If you’re traveling to Saudi Arabia for Umrah, you can fly into Jeddah’s King Abdulaziz International Airport (JED) or Medina’s Prince Mohammad bin Abdelaziz Airport (MED). Umrah rituals are performed in Mecca, but a lot of people recommend flying into Medina first because the airport is less busy. The immigration hall in Jeddah was completely deserted when we landed. I think the total time for eight of us to get fingerprinted and photographed was around 10 minutes. It worked out for us, but that may have been a fluke.
Women must be on the same flight as their Mahram. This made things challenging for our group (me, my parents, brother, sister, grandmother, great-aunt, and cousin). I looked into booking separate flights to a meeting point, then putting everyone on a connecting flight to Jeddah. However, a separate connecting flight was going to cost $1,000 one-way on Etihad.
Two weeks before our trip, Etihad opened up a ton of business class award space to Jeddah. I had heavily banked on Alaska miles, so I didn’t have quite enough miles to fly Eithad. Thankfully, a few awesome people jumped in to trade/lend me their miles.
If you’re saving up points for umrah, focus on Ultimate Rewards. You can transfer Ultimate Rewards points to Korean Skypass and redeem them for Etihad flights. If Eithad doesn’t open up award space, you could use the points to fly Turkish Airlines via Istanbul instead.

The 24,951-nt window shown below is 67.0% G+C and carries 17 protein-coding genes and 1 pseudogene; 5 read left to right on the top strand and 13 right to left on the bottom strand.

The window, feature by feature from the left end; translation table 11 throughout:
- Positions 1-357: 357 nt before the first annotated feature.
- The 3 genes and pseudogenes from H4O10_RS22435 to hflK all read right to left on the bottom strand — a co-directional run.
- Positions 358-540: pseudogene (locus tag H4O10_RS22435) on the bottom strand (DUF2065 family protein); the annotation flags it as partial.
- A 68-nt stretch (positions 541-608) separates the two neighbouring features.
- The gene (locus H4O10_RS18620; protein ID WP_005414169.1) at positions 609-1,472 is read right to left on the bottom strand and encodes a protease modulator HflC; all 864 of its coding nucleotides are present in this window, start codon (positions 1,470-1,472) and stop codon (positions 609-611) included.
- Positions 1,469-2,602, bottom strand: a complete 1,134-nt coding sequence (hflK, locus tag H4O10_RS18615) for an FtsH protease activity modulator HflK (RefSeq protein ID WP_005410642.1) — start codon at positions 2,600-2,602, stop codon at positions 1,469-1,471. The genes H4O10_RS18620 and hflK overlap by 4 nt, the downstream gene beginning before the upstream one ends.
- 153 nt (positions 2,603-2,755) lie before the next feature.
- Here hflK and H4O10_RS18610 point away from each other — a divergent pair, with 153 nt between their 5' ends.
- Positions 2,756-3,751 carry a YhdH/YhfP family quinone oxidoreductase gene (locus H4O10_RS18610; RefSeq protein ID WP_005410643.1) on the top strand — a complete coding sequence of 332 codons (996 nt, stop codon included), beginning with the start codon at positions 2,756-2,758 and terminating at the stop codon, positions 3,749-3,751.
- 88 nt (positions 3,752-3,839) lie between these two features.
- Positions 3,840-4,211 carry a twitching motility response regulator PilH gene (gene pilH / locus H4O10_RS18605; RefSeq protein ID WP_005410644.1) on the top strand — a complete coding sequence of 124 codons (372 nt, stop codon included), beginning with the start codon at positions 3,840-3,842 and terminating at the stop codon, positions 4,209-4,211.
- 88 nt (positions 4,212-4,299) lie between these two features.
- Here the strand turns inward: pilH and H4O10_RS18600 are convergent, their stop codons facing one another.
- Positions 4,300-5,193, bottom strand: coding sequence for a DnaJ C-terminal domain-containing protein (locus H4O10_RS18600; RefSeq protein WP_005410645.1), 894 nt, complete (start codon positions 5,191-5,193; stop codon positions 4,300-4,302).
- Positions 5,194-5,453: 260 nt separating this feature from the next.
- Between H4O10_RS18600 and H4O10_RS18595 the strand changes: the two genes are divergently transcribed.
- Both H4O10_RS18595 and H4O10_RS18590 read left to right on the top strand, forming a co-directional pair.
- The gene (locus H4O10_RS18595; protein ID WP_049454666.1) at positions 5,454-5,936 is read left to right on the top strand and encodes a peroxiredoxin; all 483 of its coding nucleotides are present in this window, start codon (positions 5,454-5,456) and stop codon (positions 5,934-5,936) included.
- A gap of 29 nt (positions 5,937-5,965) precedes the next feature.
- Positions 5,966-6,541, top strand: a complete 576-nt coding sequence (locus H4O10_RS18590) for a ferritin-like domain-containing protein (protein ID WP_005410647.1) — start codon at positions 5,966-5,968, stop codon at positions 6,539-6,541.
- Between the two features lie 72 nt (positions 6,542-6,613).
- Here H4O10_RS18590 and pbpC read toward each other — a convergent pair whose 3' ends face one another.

Redeeming Points for Hotels in Mecca
There were tons of great hotel options in Mecca on points. It came down to the Conrad Makkah and Hyatt Regency Makkah, which were right next to each other, in identical buildings. Since the Conrad offered larger standard rooms with two Queen beds rather than two Twins, I chose this hotel. The location was great – right across the street from Masjid Al Haram. Thanks to Hilton’s Winter Sale, we scored a rate of around $300 per night with taxes included on two rooms. I decided to treat my parents to a Haram View Suite, which was going for $450 per night.
The staff upgraded all of our rooms to Haram View suites and sent up extra beds to accommodate everyone. I booked the reservations under two Hilton Diamond and one Gold elite member account, so we received club lounge access and breakfast in the restaurant. Overall, the Conrad Makkah was a great choice and one I’d highly recommend to anyone traveling to Mecca. I was able to redeem Arrival miles for the stay, despite my Barclay Arrival Plus card getting shut down.
Traveling from Mecca to Medina
The best way to get to Medina is probably via bus. The ride is 5 hours long on a SAPTCO VIP bus that costs $32. Unfortunately, the VIP bus was sold out the morning we went to buy our tickets, so we had to take the regular bus for $17. It wasn’t that bad. The seats were a bit cramped but fine when reclined. There was a cooler filled with free water, and the bus driver stopped at a rest area about halfway to Medina. If you’re going to take the VIP bus, book your ticket online, well in advance.